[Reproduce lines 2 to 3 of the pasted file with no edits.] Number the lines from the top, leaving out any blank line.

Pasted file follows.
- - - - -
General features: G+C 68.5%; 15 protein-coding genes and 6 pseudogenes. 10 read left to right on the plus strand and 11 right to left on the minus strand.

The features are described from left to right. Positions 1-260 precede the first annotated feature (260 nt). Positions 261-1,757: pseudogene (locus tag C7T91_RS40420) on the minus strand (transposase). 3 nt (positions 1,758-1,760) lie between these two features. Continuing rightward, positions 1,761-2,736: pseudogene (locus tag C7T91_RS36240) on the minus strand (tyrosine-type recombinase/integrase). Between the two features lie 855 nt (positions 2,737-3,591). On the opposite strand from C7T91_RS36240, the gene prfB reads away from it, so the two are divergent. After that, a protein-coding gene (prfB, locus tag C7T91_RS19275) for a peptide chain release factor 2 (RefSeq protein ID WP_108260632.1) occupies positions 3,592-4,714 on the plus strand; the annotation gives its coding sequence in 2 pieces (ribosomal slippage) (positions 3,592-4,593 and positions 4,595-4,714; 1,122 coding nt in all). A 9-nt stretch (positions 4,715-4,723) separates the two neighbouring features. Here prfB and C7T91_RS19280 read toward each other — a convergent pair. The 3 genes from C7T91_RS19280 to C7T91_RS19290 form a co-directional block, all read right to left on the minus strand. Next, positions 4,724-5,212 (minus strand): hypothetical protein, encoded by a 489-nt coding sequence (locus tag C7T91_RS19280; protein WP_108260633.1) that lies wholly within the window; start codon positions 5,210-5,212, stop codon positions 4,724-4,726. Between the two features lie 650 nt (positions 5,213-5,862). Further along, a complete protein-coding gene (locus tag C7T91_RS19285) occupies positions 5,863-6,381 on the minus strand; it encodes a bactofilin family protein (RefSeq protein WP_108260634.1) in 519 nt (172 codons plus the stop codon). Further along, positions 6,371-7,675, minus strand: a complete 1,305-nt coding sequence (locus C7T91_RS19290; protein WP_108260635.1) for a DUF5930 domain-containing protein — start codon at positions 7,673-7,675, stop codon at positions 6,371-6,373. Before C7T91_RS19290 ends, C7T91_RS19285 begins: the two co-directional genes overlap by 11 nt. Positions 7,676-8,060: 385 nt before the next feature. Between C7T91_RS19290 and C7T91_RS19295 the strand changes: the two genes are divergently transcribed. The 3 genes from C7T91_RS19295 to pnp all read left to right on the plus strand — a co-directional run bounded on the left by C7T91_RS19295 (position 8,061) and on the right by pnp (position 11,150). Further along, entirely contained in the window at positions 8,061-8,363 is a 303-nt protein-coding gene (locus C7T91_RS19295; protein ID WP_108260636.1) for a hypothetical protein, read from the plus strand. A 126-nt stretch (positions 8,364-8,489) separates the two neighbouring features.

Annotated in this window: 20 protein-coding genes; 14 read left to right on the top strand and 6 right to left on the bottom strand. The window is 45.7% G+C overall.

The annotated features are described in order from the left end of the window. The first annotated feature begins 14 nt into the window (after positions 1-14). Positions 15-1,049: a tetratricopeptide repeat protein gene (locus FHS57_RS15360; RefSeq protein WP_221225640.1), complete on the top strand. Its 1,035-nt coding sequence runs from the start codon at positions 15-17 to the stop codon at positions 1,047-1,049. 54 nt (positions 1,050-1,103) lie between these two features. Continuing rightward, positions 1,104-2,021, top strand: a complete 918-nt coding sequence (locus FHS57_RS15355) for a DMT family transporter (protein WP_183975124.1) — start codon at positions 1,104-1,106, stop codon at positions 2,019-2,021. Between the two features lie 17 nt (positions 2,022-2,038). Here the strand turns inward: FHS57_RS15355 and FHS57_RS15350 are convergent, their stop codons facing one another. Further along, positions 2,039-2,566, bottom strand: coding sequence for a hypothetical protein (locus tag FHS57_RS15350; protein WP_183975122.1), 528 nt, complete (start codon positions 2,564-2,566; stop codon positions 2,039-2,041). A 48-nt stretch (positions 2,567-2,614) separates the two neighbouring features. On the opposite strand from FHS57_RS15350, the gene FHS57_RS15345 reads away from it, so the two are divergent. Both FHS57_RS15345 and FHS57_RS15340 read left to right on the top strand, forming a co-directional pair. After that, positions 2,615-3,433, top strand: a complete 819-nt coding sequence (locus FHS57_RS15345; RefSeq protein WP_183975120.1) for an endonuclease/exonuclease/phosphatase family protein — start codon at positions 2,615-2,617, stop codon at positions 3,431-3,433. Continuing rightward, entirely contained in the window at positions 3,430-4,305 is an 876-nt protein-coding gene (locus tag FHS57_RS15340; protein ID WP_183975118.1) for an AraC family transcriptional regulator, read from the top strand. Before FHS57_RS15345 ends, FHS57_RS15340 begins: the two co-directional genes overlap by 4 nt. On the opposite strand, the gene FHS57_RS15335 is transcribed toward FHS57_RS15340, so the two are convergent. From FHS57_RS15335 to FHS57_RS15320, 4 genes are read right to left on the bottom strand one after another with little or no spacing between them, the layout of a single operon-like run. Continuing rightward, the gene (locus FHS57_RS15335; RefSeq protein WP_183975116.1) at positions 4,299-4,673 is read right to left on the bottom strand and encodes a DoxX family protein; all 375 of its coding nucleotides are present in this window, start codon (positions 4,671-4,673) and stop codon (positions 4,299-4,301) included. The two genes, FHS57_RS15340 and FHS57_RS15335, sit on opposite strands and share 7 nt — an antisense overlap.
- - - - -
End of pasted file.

The features are described from left to right. Positions 1-260 precede the first annotated feature (260 nt). Positions 261-1,757: pseudogene (locus tag C7T91_RS40420) on the minus strand (transposase). 3 nt (positions 1,758-1,760) lie between these two features. Continuing rightward, positions 1,761-2,736: pseudogene (locus tag C7T91_RS36240) on the minus strand (tyrosine-type recombinase/integrase). Between the two features lie 855 nt (positions 2,737-3,591). On the opposite strand from C7T91_RS36240, the gene prfB reads away from it, so the two are divergent. After that, a protein-coding gene (prfB, locus tag C7T91_RS19275) for a peptide chain release factor 2 (RefSeq protein ID WP_108260632.1) occupies positions 3,592-4,714 on the plus strand; the annotation gives its coding sequence in 2 pieces (ribosomal slippage) (positions 3,592-4,593 and positions 4,595-4,714; 1,122 coding nt in all). A 9-nt stretch (positions 4,715-4,723) separates the two neighbouring features. Here prfB and C7T91_RS19280 read toward each other — a convergent pair. The 3 genes from C7T91_RS19280 to C7T91_RS19290 form a co-directional block, all read right to left on the minus strand. Next, positions 4,724-5,212 (minus strand): hypothetical protein, encoded by a 489-nt coding sequence (locus tag C7T91_RS19280; protein WP_108260633.1) that lies wholly within the window; start codon positions 5,210-5,212, stop codon positions 4,724-4,726. Between the two features lie 650 nt (positions 5,213-5,862). Further along, a complete protein-coding gene (locus tag C7T91_RS19285) occupies positions 5,863-6,381 on the minus strand; it encodes a bactofilin family protein (RefSeq protein WP_108260634.1) in 519 nt (172 codons plus the stop codon). Further along, positions 6,371-7,675, minus strand: a complete 1,305-nt coding sequence (locus C7T91_RS19290; protein WP_108260635.1) for a DUF5930 domain-containing protein — start codon at positions 7,673-7,675, stop codon at positions 6,371-6,373. Before C7T91_RS19290 ends, C7T91_RS19285 begins: the two co-directional genes overlap by 11 nt. Positions 7,676-8,060: 385 nt before the next feature. Between C7T91_RS19290 and C7T91_RS19295 the strand changes: the two genes are divergently transcribed. The 3 genes from C7T91_RS19295 to pnp all read left to right on the plus strand — a co-directional run bounded on the left by C7T91_RS19295 (position 8,061) and on the right by pnp (position 11,150). Further along, entirely contained in the window at positions 8,061-8,363 is a 303-nt protein-coding gene (locus C7T91_RS19295; protein ID WP_108260636.1) for a hypothetical protein, read from the plus strand. A 126-nt stretch (positions 8,364-8,489) separates the two neighbouring features.

Annotated in this window: 20 protein-coding genes; 14 read left to right on the top strand and 6 right to left on the bottom strand. The window is 45.7% G+C overall.